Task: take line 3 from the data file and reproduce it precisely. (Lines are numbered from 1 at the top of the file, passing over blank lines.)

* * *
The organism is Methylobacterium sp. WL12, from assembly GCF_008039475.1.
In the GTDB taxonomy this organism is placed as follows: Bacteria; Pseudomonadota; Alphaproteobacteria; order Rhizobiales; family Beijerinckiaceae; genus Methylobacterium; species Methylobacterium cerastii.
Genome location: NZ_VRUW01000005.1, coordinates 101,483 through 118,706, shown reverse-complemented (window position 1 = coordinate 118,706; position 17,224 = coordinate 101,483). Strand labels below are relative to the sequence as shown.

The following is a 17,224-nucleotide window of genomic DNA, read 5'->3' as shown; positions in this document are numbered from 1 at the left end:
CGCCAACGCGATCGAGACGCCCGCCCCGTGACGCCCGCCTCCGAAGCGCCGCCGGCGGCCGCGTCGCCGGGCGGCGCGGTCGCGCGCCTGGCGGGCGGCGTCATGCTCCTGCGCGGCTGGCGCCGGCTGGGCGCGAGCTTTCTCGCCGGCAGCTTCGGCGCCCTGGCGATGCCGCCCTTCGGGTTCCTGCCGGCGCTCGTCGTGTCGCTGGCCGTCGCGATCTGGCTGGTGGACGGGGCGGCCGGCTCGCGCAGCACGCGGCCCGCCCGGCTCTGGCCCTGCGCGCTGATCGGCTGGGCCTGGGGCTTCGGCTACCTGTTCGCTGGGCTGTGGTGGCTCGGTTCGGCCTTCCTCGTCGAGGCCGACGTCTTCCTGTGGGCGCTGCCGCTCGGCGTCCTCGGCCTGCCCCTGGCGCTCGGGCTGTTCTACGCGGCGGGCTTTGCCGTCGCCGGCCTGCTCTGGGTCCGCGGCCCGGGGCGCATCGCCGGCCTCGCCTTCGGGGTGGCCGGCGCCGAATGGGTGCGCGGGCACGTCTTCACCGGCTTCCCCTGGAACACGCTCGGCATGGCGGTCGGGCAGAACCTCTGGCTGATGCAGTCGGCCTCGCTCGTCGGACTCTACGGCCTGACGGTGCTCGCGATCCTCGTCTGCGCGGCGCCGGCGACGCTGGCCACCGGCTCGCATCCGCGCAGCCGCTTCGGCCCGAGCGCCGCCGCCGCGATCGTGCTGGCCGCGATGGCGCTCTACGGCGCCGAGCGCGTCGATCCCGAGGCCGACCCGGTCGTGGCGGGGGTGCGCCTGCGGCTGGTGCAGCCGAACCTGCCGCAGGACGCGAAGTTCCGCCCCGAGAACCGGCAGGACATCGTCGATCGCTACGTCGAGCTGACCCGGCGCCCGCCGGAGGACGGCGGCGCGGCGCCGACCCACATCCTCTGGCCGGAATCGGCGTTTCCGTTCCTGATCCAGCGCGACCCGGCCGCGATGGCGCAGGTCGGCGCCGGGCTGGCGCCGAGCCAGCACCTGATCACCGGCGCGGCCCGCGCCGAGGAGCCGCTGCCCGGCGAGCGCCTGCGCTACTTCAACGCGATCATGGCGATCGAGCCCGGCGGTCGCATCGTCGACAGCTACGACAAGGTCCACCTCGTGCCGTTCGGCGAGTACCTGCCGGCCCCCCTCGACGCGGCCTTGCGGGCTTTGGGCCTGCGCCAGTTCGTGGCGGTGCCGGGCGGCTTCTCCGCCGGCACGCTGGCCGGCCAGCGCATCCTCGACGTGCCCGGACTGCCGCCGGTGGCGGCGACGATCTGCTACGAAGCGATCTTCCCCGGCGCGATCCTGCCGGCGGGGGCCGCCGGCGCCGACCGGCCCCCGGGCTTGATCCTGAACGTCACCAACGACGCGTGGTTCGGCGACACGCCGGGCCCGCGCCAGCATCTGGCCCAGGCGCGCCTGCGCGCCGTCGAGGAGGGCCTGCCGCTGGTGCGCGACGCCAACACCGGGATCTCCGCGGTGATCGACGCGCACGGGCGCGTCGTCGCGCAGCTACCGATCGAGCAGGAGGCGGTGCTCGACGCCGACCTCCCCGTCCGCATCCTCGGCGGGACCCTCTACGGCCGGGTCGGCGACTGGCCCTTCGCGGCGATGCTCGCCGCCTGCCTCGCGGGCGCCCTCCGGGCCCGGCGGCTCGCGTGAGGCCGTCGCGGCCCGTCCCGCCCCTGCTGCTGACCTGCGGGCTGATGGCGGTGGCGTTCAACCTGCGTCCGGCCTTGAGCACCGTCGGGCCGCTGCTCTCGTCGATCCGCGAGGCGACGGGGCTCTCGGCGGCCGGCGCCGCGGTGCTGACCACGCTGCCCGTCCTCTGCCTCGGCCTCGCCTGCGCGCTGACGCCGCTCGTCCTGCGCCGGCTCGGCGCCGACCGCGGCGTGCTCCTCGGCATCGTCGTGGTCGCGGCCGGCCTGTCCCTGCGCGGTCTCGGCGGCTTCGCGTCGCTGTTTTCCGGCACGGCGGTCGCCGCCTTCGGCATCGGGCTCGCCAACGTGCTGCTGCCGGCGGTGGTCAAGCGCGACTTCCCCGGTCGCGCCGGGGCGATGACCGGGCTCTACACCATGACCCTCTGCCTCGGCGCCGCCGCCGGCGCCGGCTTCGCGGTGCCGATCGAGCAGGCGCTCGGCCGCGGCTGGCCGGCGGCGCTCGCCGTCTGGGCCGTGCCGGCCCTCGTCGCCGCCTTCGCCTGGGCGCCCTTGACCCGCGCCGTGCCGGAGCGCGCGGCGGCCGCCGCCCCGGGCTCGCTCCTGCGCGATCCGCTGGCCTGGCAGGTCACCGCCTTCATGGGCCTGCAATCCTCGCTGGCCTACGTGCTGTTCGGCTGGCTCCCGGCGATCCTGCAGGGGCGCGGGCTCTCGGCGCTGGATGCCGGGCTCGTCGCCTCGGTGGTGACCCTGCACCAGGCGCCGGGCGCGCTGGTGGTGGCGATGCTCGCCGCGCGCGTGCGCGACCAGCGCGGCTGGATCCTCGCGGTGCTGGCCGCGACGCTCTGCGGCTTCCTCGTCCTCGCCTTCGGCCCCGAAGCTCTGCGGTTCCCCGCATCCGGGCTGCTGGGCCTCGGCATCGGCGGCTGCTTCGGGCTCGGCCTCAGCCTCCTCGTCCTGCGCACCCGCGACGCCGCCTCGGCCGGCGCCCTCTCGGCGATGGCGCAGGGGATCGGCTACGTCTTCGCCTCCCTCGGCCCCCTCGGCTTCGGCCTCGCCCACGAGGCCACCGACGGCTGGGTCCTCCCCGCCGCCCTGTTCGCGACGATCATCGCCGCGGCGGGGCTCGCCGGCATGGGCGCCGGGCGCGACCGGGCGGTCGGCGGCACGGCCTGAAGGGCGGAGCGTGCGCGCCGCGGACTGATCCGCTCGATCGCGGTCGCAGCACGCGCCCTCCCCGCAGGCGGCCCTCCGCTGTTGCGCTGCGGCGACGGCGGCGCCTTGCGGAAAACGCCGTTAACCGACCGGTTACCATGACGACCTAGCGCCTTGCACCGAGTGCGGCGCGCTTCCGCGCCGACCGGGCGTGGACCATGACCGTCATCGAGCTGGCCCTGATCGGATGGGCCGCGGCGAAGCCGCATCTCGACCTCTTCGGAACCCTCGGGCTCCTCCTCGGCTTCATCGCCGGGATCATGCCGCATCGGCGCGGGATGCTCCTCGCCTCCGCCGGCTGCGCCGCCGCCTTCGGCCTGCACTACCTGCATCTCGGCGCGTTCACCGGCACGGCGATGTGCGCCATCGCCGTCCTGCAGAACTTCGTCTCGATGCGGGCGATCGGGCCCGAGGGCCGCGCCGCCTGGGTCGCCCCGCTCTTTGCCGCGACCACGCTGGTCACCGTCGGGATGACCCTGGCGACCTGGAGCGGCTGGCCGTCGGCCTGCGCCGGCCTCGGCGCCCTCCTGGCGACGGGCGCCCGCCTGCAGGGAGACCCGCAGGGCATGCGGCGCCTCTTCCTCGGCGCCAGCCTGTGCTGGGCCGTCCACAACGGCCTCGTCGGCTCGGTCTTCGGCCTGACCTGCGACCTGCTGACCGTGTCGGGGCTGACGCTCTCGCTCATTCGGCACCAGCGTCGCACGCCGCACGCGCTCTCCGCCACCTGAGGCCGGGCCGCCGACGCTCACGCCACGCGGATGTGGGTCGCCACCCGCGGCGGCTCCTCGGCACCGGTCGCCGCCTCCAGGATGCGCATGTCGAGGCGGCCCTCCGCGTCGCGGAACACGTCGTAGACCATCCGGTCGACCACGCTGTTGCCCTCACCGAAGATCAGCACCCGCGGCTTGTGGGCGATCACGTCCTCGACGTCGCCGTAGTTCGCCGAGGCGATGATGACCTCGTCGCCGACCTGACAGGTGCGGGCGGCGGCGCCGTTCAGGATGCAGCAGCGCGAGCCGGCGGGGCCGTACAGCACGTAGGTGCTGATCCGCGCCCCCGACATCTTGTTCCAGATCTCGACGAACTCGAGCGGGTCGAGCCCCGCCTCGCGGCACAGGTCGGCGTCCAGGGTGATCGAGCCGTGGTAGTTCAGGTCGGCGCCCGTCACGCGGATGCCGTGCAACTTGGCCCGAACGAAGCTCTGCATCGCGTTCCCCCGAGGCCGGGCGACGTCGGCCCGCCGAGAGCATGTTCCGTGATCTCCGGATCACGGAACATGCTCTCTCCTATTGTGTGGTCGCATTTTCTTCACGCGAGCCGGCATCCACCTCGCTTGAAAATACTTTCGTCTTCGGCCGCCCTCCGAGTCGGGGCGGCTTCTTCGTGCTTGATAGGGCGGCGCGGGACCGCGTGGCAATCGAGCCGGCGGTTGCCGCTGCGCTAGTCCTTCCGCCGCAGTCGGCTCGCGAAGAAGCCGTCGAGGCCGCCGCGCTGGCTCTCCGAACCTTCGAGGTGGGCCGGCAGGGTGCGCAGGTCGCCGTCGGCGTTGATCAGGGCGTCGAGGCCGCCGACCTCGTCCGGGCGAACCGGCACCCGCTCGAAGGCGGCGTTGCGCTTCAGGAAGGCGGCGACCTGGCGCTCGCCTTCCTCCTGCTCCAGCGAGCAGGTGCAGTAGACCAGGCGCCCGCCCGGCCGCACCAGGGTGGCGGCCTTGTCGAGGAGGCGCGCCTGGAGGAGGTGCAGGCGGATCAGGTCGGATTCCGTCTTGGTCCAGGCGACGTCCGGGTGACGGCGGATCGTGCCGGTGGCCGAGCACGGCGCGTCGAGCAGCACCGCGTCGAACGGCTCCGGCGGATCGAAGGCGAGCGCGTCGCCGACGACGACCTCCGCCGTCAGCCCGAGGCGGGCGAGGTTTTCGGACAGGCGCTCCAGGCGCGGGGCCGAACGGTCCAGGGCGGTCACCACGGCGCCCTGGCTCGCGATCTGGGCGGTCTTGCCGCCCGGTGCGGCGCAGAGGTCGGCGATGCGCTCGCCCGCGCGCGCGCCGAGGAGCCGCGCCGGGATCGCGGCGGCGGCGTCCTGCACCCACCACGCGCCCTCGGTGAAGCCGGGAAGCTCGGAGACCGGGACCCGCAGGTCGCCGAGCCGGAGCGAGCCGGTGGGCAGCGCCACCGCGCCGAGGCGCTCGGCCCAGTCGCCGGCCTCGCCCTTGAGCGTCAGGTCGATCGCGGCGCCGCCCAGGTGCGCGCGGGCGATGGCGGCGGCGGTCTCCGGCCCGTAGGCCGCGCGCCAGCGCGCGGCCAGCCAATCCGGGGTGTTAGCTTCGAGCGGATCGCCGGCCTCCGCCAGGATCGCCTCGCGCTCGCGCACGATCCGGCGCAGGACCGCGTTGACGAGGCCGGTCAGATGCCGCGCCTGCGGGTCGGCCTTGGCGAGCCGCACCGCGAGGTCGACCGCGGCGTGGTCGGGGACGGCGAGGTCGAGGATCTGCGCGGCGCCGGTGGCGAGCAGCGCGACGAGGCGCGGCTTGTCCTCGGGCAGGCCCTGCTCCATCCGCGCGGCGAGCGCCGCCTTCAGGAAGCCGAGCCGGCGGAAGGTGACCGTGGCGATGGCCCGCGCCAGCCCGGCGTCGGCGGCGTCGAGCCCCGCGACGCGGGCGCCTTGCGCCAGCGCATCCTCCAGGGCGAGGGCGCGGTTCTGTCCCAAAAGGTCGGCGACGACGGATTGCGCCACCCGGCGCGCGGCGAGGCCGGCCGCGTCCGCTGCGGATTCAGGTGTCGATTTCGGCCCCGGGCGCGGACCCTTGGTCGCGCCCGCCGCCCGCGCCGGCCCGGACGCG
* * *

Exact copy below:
Genome location: NZ_VRUW01000005.1, coordinates 101,483 through 118,706, shown reverse-complemented (window position 1 = coordinate 118,706; position 17,224 = coordinate 101,483). Strand labels below are relative to the sequence as shown.